Why Are Killer Whales Harassing and Killing Porpoises Without Eating Them?
Scientists Investigate a Perplexing Behavior
For decades, fish-eating killer whales in the Pacific Northwest have been observed harassing and even killing porpoises without consuming them — a perplexing behavior that has long intrigued scientists.
A study published today in Marine Mammal Science, co-led by Deborah Giles of Wild Orca and Sarah Teman of the SeaDoc Society, a program of the UC Davis School of Veterinary Medicine, looked at more than 60 years of recorded interactions between Southern Resident killer whales and porpoises in the Salish Sea to better understand why they exhibit this behavior.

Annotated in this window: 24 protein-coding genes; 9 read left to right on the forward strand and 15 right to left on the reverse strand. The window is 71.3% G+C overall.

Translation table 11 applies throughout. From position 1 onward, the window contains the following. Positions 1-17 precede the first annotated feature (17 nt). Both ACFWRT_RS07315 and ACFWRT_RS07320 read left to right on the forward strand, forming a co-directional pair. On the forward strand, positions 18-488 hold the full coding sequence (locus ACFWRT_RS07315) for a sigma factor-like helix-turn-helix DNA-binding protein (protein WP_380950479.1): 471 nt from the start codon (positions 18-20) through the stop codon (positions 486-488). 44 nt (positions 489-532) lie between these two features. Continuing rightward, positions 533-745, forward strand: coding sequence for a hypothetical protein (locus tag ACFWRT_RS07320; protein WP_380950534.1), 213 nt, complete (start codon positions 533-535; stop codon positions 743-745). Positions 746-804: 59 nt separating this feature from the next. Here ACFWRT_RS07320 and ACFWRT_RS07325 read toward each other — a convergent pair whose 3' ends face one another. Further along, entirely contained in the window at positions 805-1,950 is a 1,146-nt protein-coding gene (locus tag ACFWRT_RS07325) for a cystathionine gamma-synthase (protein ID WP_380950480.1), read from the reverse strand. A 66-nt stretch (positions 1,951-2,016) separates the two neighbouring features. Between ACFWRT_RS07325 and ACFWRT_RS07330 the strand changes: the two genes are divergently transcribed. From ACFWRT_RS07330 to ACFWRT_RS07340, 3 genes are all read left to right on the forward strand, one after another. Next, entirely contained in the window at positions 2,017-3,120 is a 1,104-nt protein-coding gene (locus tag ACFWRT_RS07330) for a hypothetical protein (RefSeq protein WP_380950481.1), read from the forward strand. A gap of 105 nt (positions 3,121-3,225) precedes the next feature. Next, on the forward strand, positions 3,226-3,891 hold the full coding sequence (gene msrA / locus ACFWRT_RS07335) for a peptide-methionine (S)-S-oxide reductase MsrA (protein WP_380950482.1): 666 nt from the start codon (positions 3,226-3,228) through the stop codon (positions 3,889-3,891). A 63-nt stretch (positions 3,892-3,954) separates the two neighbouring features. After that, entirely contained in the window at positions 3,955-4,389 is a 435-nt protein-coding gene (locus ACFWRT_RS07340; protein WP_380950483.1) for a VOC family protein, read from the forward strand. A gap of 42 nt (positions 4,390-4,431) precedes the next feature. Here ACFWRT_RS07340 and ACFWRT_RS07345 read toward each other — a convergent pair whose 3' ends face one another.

Southern Resident killer whales are an endangered population, numbering only 75 individuals. Their survival is intimately tied to the fortunes of chinook salmon — also an endangered species. Without enough chinook salmon, these whales are in danger of extinction.
“I am frequently asked, why don’t the Southern Residents just eat seals or porpoises instead?” said Giles. “It's because fish-eating killer whales have a completely different ecology and culture from orcas that eat marine mammals — even though the two populations live in the same waters. So we must conclude that their interactions with porpoises serve a different purpose, but this purpose has only been speculation until now.”